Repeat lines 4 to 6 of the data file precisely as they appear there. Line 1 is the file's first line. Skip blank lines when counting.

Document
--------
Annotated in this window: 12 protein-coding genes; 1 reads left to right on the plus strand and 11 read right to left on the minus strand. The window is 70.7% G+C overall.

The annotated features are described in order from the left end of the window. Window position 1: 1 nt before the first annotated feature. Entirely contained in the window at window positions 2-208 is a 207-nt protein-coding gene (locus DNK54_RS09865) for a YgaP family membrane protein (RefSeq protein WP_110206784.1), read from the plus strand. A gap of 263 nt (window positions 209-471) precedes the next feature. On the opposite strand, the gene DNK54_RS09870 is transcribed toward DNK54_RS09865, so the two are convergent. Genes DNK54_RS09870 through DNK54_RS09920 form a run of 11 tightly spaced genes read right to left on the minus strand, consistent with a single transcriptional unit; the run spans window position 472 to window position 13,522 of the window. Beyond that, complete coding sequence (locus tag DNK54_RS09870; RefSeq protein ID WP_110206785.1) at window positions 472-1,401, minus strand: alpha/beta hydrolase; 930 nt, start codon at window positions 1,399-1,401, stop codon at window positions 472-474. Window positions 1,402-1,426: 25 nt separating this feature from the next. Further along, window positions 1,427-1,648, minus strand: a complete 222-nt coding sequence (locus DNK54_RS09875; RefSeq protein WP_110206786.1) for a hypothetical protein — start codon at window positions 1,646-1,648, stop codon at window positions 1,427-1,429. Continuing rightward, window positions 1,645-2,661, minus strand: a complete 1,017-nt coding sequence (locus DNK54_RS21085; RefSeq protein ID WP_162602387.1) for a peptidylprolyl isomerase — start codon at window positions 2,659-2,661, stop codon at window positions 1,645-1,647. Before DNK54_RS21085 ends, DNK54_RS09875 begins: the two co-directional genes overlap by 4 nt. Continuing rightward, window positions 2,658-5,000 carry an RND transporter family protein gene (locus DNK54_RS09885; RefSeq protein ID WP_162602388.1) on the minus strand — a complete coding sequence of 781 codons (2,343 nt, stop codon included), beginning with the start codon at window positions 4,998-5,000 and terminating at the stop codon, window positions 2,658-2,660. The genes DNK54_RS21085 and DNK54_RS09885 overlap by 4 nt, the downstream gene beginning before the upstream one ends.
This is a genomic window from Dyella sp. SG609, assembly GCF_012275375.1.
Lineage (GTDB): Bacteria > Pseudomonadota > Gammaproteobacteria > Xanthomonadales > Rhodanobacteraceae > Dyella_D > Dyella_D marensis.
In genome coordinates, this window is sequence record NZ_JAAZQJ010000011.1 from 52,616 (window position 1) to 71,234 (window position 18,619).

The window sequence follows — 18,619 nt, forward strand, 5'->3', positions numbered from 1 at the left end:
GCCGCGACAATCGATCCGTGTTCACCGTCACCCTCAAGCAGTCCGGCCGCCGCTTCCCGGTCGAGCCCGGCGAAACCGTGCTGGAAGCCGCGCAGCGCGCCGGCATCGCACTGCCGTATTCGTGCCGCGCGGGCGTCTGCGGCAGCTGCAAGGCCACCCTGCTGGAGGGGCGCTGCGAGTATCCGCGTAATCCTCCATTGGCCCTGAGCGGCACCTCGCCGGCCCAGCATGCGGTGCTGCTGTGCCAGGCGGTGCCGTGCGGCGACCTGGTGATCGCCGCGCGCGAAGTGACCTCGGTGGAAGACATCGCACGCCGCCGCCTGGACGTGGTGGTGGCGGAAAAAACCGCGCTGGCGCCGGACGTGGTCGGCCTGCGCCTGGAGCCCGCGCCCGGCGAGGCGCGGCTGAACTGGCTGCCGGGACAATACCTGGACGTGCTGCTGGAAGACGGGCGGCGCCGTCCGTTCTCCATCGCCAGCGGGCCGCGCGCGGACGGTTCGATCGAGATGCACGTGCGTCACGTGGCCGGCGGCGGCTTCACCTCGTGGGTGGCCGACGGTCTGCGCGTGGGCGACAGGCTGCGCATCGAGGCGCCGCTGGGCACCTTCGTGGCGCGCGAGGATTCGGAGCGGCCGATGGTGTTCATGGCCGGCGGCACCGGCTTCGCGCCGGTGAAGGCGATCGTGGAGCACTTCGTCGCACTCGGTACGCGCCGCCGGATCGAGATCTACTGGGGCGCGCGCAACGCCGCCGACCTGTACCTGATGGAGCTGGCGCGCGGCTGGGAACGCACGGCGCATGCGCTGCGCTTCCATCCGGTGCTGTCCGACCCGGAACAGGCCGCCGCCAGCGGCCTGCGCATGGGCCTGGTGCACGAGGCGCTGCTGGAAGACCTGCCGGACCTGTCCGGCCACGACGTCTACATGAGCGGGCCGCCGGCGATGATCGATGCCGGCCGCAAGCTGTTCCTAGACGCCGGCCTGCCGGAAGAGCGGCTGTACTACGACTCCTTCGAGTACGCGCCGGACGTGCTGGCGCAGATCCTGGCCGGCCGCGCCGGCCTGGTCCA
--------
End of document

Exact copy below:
Lineage (GTDB): Bacteria > Pseudomonadota > Gammaproteobacteria > Xanthomonadales > Rhodanobacteraceae > Dyella_D > Dyella_D marensis.
In genome coordinates, this window is sequence record NZ_JAAZQJ010000011.1 from 52,616 (window position 1) to 71,234 (window position 18,619).

The window sequence follows — 18,619 nt, forward strand, 5'->3', positions numbered from 1 at the left end: